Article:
One of my favorite commands in XP was the XCopy command; it was an easier, cleaner method to move files than the simple drag and drop method via Windows Explorer. In Windows Vista the tool was replaced by RoboCopy (which I hated) and obviously a lot of others hated it as well because in Windows 7 XCopy is back and I have found a great XCopy tool that makes it easier to use than ever. In this guide I will explain why you might want to use the XCopy tool instead of just simply dragging and dropping files in Windows and I will also explain how to use the tool to copy files.
So you might be asking why I would want to use a XCopy tool to copy files when I can simply drag and drop the files and they will copy to a new drive or folder. Well when you do this you have little control over the files and their options, it’s a straight copy, and you have no real control over the copy. When you use XCopy you can set switches and define what should be copied and with what attributes, this can be very handy. If you wanted to say copy only files from a certain time period you could do that, instead of having the look through your files and decide which to copy you can set parameters and it will copy the files based on them. That is the main reason you might choose to use XCopy over the simple drag and drop option.
So to use the XCopy tool you will need to download it. You can get it HERE (you have to sign up for a free account but it’s a good site that wont spam you)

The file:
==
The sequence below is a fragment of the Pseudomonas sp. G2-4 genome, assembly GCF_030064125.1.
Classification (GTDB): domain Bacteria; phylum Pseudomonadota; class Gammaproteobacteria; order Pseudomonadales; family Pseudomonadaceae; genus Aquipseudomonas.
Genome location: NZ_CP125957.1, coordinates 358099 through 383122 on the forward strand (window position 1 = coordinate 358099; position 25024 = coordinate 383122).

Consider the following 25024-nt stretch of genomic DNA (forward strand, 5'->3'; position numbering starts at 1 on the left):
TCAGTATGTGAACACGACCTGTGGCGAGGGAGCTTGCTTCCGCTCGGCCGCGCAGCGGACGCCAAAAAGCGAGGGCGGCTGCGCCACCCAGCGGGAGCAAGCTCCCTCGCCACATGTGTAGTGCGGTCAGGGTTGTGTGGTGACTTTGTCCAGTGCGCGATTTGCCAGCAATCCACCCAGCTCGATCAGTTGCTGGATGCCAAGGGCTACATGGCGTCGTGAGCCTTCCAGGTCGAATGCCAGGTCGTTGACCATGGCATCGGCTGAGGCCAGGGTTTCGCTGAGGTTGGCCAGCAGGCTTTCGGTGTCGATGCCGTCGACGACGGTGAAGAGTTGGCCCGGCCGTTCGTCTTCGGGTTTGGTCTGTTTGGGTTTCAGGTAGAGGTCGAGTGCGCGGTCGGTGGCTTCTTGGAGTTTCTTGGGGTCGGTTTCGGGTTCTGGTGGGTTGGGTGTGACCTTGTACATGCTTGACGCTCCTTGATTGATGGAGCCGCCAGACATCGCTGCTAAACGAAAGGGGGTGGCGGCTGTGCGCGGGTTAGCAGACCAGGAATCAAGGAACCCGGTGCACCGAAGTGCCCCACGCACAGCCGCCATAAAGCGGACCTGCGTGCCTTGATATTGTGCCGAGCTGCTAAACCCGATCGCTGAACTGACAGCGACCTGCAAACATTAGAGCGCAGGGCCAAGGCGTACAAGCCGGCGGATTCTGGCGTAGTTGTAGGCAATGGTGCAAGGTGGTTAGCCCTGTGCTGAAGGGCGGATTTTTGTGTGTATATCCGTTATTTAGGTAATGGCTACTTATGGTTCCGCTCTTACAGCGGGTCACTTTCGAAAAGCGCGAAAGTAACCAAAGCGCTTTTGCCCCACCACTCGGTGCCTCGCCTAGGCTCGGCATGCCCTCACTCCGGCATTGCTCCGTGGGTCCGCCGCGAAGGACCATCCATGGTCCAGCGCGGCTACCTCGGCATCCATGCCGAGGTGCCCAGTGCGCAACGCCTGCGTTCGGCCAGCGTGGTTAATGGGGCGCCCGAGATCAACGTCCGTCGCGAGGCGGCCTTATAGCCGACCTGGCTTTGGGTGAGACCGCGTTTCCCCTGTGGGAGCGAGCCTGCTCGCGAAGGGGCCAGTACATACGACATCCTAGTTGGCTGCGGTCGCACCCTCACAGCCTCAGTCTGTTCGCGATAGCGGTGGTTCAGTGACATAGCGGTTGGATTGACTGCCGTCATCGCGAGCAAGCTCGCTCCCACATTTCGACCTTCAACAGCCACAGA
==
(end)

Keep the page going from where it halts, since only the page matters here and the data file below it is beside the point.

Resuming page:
Once you have the tool downloaded and extracted you will want to follow these instructions to use the tool:
Double-click the XCopy Tool Icon
Click Select Source Button (choose folder you want to copy)
Click Select Destination Button (choose folder you want to copy to)
Next set all switches (read this article to know what each switch does http://support.microsoft.com/kb/289483)
Click Yes (check to be sure your source and destination are correct)
Click Yes (check that your switches are correct)
A command line prompt will open and the switches you selected will be applied to the XCopy command you are running. This is just a simple way to setup and run the XCopy command without having to do a lot of typing. Technically you can just open a command prompt and run the XCopy command but you will do a lot of typing. The XCopy tool simply inputs the commands for you.
Well I hope you find the XCopy Tool as useful as I do and I hope this guide helps you to copy files more efficiently and with more options than simple drag and drop.